Maybe Rowling is cliche (and, I noticed today, she's guilty of using too many adverbs), and maybe her writing isn't the most lyrical or symbolic or poetic or mature writing. But why should it be? It was originally for children. Her writing is flawed sometimes, but I don't think it's bad to the point of distraction, and the kind of world she paints with her cliches and overuse of adverbs is magical and captivating. Despite his insistence that its not high-brow snobbery that causes his dislike, I can't help but think that it is.

"Why read, if what you read will not enrich mind or spirit or personality?" he says. What about the fact that it enriches the imagination? I think it's really great for kids to be able to read something that's so fantastical, this alternate world that they can dream about. And let's face it, even better for us boring adults who forgot how fun magic can be. I mean really. I read HP and still think it'd be super cool to play Quidditch or have friendly ghosts floating around and be in classes called Charms and Care of Magical Creatures. It's not going to win any Pulitzer, and none of my teachers will be using the book's passages as an example of lyricism, but I think there's something to the book. And beyond the creativity and fantasticalness of it. I think at the core of the book, there is an honesty. Forces of good and evil we can understand. Flawed heroes who ultimately grow up and come out on top. Mentors who are forever wise in their decisions to trust and love and believe in the redemption of good people who make mistakes.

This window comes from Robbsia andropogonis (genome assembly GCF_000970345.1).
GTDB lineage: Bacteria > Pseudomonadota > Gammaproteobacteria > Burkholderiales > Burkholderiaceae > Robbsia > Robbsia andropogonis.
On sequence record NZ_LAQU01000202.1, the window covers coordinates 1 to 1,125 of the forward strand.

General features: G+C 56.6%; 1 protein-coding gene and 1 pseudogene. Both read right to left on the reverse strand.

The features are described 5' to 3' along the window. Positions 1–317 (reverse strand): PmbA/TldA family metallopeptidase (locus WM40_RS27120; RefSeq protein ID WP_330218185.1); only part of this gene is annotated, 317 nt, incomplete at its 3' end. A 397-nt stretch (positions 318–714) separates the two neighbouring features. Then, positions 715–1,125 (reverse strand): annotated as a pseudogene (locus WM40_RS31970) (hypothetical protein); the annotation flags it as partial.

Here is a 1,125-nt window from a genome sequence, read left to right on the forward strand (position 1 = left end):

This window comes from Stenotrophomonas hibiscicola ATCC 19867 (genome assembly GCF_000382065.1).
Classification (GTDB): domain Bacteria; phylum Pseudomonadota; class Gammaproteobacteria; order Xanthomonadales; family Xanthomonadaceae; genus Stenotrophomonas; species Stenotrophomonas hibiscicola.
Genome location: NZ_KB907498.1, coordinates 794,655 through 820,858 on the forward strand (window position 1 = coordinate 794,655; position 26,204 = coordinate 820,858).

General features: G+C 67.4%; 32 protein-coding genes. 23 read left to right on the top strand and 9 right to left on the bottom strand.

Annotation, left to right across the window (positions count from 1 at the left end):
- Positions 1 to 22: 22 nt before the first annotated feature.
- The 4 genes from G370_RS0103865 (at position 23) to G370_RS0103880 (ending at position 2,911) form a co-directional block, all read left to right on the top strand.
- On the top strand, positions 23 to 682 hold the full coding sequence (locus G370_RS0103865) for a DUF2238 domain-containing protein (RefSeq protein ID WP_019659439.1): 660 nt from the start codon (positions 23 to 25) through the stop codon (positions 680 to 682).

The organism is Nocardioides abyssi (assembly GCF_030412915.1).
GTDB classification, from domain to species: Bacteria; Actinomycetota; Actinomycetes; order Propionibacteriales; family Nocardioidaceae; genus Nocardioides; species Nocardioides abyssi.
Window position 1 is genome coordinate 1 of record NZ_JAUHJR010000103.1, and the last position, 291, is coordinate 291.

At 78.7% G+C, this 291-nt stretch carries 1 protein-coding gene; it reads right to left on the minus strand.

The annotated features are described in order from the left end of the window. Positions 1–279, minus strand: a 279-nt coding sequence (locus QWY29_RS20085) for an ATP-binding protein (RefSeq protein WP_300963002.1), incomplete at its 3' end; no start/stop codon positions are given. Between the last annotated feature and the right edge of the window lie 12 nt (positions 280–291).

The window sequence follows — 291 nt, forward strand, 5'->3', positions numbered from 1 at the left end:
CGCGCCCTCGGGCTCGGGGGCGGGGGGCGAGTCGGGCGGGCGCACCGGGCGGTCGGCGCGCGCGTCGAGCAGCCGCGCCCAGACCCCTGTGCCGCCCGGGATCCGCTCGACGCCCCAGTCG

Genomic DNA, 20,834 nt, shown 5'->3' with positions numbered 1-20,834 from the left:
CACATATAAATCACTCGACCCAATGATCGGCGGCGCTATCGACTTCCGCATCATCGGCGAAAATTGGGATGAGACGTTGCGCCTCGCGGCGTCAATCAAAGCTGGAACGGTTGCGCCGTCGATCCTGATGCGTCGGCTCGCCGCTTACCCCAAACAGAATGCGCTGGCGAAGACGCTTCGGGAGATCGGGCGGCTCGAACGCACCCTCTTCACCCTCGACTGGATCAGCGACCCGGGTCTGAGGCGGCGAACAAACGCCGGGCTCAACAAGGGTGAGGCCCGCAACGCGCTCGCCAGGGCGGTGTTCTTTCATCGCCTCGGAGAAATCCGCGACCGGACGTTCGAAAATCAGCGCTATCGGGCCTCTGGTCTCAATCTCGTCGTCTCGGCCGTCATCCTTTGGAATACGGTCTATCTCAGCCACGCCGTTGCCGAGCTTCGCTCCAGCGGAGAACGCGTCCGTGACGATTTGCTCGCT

I think Bloom is dead wrong about his quibble, and I just wonder if he used his imagination at all when reading Rowling's books.

[All I've been doing is writing about HP these days. I know. I'm sorry. It will be better once this month is over.]

2 drops:

moonrat said...

harry potter's an awesome story. that people across the spectrum of readerships enjoy equally.

i guess if she had an educational agenda, she could throw in more diverse vocabulary, but honestly, i don't think she does have an educational agenda--i think she's writing a) to make a book, like the rest of us, and b) to make some money, like most of us.

she's really talented at the story, and it's not her FAULT (per se--there was no malicious intent, i'm sure) that she's become one of the chief motivating factors as far as kids' reading goes. she took on her project to reach AN audiencce--she never signed on with any obligation to enrich or better the world.

i am not an apologist here. harry potter is what it is--good entertainment.

that said, on many levels i think the books are educational. she takes actual issues and really cleverly couches them--sometimes i don't even realize how much she makes me think about my own life.

i feel like offering concrete examples here would make me look silly, but you have to agree there is some serious treatment of some ideas that are anything but fantasy. and it's good for kids to be forced to think about more difficult things like that in a venue they see as pure entertainment.

angelle said...

i agree with you completely on all of your points. harry potter is MEANT to be entertainment. but beyond that, i agree wholeheartedly that it tackles some serious issues... family, death, trust, friendship, forgiveness, to name a few. in an obviously much less trite manner than i just listed.